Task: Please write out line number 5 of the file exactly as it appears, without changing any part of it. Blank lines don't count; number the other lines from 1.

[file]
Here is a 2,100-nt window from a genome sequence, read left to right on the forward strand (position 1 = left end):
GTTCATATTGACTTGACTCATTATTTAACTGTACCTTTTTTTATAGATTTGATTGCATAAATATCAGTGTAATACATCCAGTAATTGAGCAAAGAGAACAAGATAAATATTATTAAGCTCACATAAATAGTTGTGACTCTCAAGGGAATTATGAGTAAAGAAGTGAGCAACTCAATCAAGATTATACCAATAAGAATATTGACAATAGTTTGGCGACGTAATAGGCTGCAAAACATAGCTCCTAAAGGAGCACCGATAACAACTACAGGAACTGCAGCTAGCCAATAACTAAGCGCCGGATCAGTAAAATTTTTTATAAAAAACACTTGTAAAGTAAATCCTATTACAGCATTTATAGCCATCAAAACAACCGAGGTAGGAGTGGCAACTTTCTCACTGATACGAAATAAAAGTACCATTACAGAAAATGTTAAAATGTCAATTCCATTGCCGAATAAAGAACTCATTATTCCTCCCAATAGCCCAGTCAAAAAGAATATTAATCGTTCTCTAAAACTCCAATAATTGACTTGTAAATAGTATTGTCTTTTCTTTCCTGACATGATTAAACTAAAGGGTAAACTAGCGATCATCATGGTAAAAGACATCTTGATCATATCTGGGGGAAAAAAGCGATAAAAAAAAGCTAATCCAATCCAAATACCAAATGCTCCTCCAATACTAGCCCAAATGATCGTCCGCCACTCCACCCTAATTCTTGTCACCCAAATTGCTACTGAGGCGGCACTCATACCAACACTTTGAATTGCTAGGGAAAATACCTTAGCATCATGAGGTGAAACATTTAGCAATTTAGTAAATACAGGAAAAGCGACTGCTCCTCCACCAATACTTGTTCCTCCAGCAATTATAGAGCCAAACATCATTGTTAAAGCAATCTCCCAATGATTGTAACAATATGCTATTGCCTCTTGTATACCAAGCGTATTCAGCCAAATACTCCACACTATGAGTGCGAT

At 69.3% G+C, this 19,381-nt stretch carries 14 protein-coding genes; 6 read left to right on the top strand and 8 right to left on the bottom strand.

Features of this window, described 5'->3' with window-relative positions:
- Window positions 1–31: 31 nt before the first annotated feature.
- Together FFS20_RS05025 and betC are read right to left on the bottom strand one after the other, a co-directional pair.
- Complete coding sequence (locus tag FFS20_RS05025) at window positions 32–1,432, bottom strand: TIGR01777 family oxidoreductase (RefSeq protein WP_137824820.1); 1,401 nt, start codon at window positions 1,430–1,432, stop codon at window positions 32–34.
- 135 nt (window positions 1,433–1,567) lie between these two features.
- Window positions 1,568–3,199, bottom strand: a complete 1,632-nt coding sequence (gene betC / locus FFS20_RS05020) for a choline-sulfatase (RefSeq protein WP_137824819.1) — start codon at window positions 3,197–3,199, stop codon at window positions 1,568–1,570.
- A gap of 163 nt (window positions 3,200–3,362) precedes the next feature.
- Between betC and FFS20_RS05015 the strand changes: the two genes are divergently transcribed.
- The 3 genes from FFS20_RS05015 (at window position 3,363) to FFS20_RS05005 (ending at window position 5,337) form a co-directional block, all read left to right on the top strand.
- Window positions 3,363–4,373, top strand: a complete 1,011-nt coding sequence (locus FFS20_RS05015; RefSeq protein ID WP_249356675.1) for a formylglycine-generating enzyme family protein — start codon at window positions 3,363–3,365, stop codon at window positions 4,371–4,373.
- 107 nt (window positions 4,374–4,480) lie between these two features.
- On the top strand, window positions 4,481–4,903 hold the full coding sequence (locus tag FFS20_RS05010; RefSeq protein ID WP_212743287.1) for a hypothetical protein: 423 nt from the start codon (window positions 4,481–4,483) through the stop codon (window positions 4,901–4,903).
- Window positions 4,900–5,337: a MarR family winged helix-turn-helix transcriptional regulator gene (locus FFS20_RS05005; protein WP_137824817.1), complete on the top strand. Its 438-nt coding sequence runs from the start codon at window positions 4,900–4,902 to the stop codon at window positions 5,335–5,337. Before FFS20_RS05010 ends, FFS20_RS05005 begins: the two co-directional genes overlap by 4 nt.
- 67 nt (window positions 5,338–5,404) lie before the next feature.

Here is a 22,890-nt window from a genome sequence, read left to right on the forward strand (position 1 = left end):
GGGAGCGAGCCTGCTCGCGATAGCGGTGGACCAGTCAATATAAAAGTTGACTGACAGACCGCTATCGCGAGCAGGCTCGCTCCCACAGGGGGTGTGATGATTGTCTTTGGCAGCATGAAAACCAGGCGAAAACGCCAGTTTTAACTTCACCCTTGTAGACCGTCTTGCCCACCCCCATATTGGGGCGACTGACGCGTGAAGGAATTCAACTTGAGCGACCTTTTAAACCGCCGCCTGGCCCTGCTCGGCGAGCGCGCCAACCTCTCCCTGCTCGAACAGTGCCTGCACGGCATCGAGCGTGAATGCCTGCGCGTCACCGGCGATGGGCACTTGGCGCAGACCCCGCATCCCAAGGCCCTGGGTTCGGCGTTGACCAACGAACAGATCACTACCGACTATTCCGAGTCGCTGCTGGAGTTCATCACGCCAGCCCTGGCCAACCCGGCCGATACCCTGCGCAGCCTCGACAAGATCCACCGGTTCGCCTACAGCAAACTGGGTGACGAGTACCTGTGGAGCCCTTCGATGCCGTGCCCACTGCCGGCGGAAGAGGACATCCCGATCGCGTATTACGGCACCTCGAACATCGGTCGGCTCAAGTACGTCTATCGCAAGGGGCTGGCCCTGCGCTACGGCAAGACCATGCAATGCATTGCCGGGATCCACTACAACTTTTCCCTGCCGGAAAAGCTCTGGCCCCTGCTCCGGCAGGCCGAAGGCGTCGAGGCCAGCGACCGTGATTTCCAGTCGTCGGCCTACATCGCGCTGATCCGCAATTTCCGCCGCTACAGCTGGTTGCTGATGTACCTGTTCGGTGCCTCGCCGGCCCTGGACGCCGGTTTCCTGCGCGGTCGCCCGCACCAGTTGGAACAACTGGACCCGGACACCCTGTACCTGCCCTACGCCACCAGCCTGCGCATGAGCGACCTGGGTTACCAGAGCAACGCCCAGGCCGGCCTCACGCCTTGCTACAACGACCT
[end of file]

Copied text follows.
- Window positions 1–31: 31 nt before the first annotated feature.